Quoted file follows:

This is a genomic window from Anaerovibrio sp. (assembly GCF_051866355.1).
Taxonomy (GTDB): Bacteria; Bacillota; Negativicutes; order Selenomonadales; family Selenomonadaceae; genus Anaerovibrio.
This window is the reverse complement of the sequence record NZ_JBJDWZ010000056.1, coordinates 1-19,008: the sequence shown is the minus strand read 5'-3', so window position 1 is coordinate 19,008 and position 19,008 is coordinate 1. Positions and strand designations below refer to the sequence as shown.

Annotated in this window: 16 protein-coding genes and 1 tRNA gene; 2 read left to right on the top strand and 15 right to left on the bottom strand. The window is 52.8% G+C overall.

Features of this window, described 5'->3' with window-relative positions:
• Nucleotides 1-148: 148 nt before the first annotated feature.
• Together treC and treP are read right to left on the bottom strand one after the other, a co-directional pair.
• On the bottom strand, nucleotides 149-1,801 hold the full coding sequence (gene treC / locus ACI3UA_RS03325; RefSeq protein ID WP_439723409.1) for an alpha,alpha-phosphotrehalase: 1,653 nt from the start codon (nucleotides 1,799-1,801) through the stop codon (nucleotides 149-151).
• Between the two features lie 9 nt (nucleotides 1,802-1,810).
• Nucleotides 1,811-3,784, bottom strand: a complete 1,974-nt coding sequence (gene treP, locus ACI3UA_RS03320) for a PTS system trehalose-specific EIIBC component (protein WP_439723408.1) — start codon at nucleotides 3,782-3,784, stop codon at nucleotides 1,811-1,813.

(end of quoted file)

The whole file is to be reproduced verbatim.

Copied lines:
This is a genomic window from Anaerovibrio sp. (assembly GCF_051866355.1).
Taxonomy (GTDB): Bacteria; Bacillota; Negativicutes; order Selenomonadales; family Selenomonadaceae; genus Anaerovibrio.
This window is the reverse complement of the sequence record NZ_JBJDWZ010000056.1, coordinates 1-19,008: the sequence shown is the minus strand read 5'-3', so window position 1 is coordinate 19,008 and position 19,008 is coordinate 1. Positions and strand designations below refer to the sequence as shown.

Annotated in this window: 16 protein-coding genes and 1 tRNA gene; 2 read left to right on the top strand and 15 right to left on the bottom strand. The window is 52.8% G+C overall.

Features of this window, described 5'->3' with window-relative positions:
• Nucleotides 1-148: 148 nt before the first annotated feature.
• Together treC and treP are read right to left on the bottom strand one after the other, a co-directional pair.
• On the bottom strand, nucleotides 149-1,801 hold the full coding sequence (gene treC / locus ACI3UA_RS03325; RefSeq protein ID WP_439723409.1) for an alpha,alpha-phosphotrehalase: 1,653 nt from the start codon (nucleotides 1,799-1,801) through the stop codon (nucleotides 149-151).
• Between the two features lie 9 nt (nucleotides 1,802-1,810).
• Nucleotides 1,811-3,784, bottom strand: a complete 1,974-nt coding sequence (gene treP, locus ACI3UA_RS03320) for a PTS system trehalose-specific EIIBC component (protein WP_439723408.1) — start codon at nucleotides 3,782-3,784, stop codon at nucleotides 1,811-1,813.